I gave a speech about EU online communications at Danmarks Medie- og Journalisthøjskole in Aarhus last year, and yesterday John Frølich – one of the professors there – e-mailed me to ask if I could suggest 20 to 30 EU Twitter accounts that his students ought to follow. So rather than just e-mail back some names, I have made a Twitter list of the 30 accounts, and I explain my rationale for including each of them here.
My emphasis here is on friendly and engaging people – the sorts of Twitter users who, if you ask them a question, they will reply, and people who do not use Twitter just to try to show how important they are. The list could easily have been twice as long, so apologies to those who did not make it. I have also included only personal accounts, and tried to achieve some sort of institutional balance.
So who are the 30?
@BrunoBrussels – Bruno Waterfield
Correspondent for The Times newspaper. He might write for a Murdoch rag, and I tend to disgaree with most of what he says, but – towards me at least – he has always been a charming guy, and he’s one of the very few Brussels journalists who uses Twitter to improve his understanding of what is going on in EU politics.
@OleRyborg – Ole Ryborg
The only Dane on this list (despite drawing up the list for students in Aarhus!), Ole is DR’s stalwart in Brussels. He’s funny, engaging, and uses Twitter to build bridges between Brussels and a national audience, and to provide context for his reports. No-one I’ve met knows more about Denmark-EU relations than he does.
@valentinapop – Valentina Pop
Journalist from the Wall Street Journal, having previously covered EU politics for EU Observer. Astute observer of the everyday politics of Brussels, and provides reliable reports of what is actually happening without the ideological bias sometimes shown by other journalists.
@FMR_Brussels – Frances Robinson
Freelance journalist, formerly of WSJ. Plenty on UK-EU relations, and tweets about life in Brussels mixed in as well.
@PoliticoRyan – Ryan Heath
Former spokesperson for Neelie Kroes, now reporter for Politico in Brussels. He might have a slightly inflated sense of his own importance, but he is the key journalist for the most significant media outlet dedicated to EU politics, and has an ability to dig up significant and amusing stories.
@MalmstromEU – Cecilia Malmström
She might have the poisoned chalice of TTIP to deal with as Trade Commissioner, but she remains the best Commissioner on Twitter. Able to mix interesting everyday observations with serious politics, and she will sometimes reply to ‘normal’ people.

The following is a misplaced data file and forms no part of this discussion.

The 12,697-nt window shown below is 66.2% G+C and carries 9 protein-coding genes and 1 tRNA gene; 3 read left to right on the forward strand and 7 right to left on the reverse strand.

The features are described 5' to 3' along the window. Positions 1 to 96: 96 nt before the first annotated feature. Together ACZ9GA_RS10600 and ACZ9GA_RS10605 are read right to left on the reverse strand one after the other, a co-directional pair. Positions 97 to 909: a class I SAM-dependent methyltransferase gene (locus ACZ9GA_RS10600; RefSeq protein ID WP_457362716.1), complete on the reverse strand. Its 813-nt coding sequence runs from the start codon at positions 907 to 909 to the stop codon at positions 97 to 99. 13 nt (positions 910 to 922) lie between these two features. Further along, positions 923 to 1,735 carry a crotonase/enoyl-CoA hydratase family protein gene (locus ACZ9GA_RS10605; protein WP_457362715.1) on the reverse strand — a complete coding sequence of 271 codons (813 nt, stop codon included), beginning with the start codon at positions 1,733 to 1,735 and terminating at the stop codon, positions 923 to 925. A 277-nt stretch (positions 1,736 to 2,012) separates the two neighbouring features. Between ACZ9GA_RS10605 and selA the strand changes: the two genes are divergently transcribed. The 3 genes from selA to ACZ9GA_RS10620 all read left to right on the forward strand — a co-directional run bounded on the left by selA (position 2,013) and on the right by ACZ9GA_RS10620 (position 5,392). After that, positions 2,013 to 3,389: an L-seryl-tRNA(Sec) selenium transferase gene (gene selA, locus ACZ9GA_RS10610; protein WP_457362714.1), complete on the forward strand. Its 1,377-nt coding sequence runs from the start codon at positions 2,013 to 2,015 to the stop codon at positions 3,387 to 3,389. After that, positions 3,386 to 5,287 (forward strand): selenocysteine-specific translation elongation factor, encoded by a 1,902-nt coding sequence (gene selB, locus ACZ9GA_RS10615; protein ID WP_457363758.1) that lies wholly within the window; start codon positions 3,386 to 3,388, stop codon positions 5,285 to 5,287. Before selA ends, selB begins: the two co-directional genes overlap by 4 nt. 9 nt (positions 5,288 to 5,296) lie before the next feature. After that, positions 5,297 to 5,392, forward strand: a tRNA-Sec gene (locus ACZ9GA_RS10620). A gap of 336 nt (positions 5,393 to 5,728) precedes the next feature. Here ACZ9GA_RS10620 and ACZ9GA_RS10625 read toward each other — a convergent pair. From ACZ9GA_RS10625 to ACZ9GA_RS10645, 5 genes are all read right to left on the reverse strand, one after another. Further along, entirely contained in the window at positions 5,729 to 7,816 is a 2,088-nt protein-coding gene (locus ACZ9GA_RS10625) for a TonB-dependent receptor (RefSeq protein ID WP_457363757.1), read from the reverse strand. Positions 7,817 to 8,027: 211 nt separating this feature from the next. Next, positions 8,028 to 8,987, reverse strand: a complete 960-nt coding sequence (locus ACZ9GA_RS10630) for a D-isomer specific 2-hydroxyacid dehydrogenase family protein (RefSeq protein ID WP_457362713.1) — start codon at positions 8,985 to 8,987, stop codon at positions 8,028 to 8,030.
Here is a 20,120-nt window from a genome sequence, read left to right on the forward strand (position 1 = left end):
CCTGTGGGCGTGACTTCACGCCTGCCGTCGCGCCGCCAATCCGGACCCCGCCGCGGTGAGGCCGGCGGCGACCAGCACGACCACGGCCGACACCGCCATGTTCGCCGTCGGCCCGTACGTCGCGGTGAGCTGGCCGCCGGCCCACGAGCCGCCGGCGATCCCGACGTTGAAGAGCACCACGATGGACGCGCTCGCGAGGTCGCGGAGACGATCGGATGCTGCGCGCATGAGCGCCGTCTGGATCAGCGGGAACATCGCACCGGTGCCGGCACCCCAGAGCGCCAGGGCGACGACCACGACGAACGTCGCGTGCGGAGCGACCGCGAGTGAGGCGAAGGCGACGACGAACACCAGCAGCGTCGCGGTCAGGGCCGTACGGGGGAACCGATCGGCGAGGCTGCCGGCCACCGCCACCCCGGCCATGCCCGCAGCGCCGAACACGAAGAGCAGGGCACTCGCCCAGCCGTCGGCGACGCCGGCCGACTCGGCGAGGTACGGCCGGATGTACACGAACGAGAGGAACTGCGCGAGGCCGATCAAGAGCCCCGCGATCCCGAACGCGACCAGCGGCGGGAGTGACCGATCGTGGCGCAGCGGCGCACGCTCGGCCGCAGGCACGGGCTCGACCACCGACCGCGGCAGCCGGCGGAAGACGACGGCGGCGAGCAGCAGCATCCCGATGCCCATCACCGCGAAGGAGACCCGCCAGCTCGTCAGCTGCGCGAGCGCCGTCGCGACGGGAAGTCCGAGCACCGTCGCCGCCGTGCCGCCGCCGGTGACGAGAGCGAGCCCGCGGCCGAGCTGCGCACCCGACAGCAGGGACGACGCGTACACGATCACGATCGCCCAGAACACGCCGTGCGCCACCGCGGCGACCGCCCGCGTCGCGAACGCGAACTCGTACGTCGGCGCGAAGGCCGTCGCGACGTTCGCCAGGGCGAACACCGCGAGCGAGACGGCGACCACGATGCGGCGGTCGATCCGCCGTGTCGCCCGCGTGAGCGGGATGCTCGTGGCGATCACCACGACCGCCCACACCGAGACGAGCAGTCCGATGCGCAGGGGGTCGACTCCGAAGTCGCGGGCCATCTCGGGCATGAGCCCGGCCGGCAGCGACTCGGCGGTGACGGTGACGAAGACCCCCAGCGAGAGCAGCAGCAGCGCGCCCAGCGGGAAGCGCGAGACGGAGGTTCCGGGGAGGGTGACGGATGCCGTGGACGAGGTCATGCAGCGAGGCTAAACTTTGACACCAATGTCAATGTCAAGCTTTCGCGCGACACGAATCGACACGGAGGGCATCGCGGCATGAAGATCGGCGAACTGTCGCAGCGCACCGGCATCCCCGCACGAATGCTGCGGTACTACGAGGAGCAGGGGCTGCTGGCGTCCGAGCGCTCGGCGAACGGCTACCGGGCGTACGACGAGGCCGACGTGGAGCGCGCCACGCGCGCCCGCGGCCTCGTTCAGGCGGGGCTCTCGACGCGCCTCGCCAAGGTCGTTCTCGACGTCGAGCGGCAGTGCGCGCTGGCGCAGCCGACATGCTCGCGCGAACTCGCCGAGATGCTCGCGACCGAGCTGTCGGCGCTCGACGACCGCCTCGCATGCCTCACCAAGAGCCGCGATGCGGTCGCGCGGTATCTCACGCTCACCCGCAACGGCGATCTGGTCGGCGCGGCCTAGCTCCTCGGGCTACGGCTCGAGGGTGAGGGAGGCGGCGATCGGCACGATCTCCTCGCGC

@MarietjeSchaake – Marietje Schaake
Probably the most active MEP on Twitter. Social media is at the heart of her work as a Liberal parliamentarian from the Netherlands, whose work is mostly in the foreign policy field. The example to other parliamentarians as to how to use Twitter.
@senficon – Julia Reda
The only MEP from the German Pirate Party. Her emphasis is on EU copyright reform, and the transparency – on Twitter and more generally online – with which she has approached this policy discussion has won her many friends (even if not everyone agrees with the substance). She’s also very friendly if you ask her questions on Twitter.
@groote – Matthias Groote
You gain a good picture of the life of a MEP from his account – a mix of activities from his native Niedersachsen and policy work from Brussels. His tweets also have quite a political edge from time to time – a sure sign he is writing the content and not one of his members of staff.
@janalbrecht – Jan Philipp Albrecht
A sharp and enterprising Green from Germany with a focus on technology and surveillance. Has integrated Twitter into his everyday work in the EP and is part of a wider Twitter community examining these issues.
@eurohumph – Robert Madelin
Director General of DG Connect at the Commission, he is the most interesting high level official on Twitter. Ready to be controversial and highly political, he heads up the DG that is also the most open to communications on social media.
@paulnemitz – Paul Nemitz
Worth following for the profile picture alone, he is a Commission official working on data protection whose tweets are engaging, sometimes amusing, and have a very political flavour. No trying to sound neutral here.
@ktowens – Katie Owens